Europe, September 3, 2023 – The European Days of Jewish Culture (EDJC) 2023 have commenced with an extraordinary celebration of Jewish heritage, culture, and memory across the continent. This year, under the theme of “Memory” and with the invaluable support of the European Commission’s Citizens, Equality, Rights, and Values program (CERV), the esteemed patronage of UNESCO, and a fruitful collaboration with the National Library of Israel the EDJC 2023 is proving to be a poignant and enriching cultural journey.
The festival officially launched on Sunday, September 3, with more than 230 activities spanning 63 cities across 20 countries. This inaugural day witnessed the enthusiastic participation of an estimated 40,000 individuals. While the festival’s activities extend until the end of November, accommodating the diverse schedules and unique characteristics of each participating region, the significance of this first day cannot be overstated. It provides an early insight into the festival’s reach and the level of adoption of the materials provided by the European Association for the Preservation and Promotion of Jewish Culture and Heritage (AEPJ), the coordinating entity at the European level. Undoubtedly, the EDJC 2023 has commenced on a note of resounding success.
During this first day of the festival, Europe witnessed a remarkable tapestry of events that celebrated the theme of “Memory.”
In Germany, the Jewish Museum Augsburg Swabia and the Jewish Community Swabia-Augsburg orchestrated an emotionally charged day, featuring heartfelt readings of memories from the Augsburg Synagogue before 1933, cultivating a profound connection between past and present.
Meanwhile, in Portugal, the Interpretation Center of the Jewish Community of Torres Vedras inaugurated a captivating exhibition, “The Portuguese Jewish Diaspora,” delving into the histories of New Christians, crypto-Jews, and Marranos. The event also included enlightening documentaries and a musical interlude.
Romania’s Jewish Community of Sibiu designed a multi-sensory journey back in time, invoking memories through sight, hearing, touch, smell, and taste. Despite inclement weather, the event saw heartwarming reminiscences shared by attendees.
Switzerland hosted the 24th edition of the European Day of Jewish Culture across 10 cities, captivating the public with diverse programs, including guided tours, movie screenings, panel discussions, and concerts.
Spain’s Lorca Taller del Tiempo brought history to life with a theatricalized visit and live streaming session, connecting participants to the Jewish heritage of Lorca.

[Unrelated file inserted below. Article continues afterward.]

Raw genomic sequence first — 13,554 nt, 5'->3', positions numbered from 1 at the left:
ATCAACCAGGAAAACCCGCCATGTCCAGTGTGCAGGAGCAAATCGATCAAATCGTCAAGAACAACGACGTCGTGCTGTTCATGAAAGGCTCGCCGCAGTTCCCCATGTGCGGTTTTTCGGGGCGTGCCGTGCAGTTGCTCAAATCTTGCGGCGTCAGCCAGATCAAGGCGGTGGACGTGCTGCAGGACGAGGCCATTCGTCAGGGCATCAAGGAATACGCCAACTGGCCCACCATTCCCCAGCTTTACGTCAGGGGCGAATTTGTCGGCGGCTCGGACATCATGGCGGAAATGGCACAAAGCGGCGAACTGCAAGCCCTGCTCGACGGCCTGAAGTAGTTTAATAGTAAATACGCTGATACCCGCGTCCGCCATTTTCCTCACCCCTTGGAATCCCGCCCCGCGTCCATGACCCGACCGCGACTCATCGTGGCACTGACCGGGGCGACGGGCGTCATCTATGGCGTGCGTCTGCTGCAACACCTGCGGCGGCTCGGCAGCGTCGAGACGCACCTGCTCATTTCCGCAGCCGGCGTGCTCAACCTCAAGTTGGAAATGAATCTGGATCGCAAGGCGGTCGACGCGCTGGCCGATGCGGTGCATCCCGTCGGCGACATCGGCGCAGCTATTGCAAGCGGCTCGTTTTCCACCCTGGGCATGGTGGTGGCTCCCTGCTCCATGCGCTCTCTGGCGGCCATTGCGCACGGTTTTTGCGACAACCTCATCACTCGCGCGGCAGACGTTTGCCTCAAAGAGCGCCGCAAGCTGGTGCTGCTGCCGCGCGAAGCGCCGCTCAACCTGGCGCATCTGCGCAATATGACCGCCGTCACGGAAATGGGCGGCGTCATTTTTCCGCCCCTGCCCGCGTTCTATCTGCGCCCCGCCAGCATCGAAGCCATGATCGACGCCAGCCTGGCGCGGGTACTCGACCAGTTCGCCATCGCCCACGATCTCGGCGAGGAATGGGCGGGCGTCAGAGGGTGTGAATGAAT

Slovenia‘s Synagogue Maribor opened an exhibition on the Jewish Quarter’s depictions, accompanied by open-door events in nearby cultural institutions.
In Moldova, an event organized by Agudath Israel and supported by government entities took attendees on a virtual and real journey through Jewish history, complete with an open-air concert.
In France, the Medieval Route of Rashi in Champagne offered a comprehensive program, with lectures and guided tours that explored the Jewish history of the Champagne region. In Alsace, a day dedicated to the memory of Gilbert Weil unfolded in Bouxwiller, celebrating the founder of the Jewish-Alsatian Museum. At the Synagogue in Thann, a lecture by the France Chief Rabbi Haïm Korsia on the theme “Memory and future” was followed by a concert (violin, clarinet, piano) about Jewish memory through famous movies. Finally, the MahJ in Paris organized a full day of events focused on Jewish cuisine, drawing visitors into the rich tapestry of Jewish culinary traditions, attracting a record attendance of 1792 visitors, the best attendance figure since the museum began participating in the European Days of Jewish Culture.
The grandeur of the Opening Ceremony at the Grande Synagogue de l’Europe in Brussels served as a fitting tribute to the commencement of the EDJC 2023, capturing the essence of a festival dedicated to memory and cultural heritage. In this historic and iconic setting, the event unfolded with an air of reverence and anticipation, drawing together an esteemed assembly of dignitaries, including ambassadors from various nations, prominent institutional figures, and members of the public. Inside the synagogue’s hallowed walls, a palpable sense of unity and shared purpose prevailed. Ambassadors from diverse backgrounds came together, underscoring the festival’s international reach and its ability to foster diplomacy through the celebration of culture. Institutional figures, representing organizations committed to the preservation of cultural heritage, lent their support to this noble endeavor. The Opening Ceremony, in its splendor, set the stage for what promises to be a memorable and enlightening European Days of Jewish Culture 2023. It served as a reminder of the importance of recognizing and cherishing the threads of memory that weave together the rich tapestry of Jewish history in Europe, and the profound impact it has had on the continent’s cultural landscape.
As the European Days of Jewish Culture 2023 continue to unfold, we encourage you to explore the wide array of over a thousand activities taking place in more than 200 cities across 30 countries throughout Europe on the festival’s official website. This year’s theme of “Memory” promises to foster deep connections, meaningful dialogues, and a renewed appreciation for the rich tapestry of Jewish heritage that enriches the European cultural mosaic.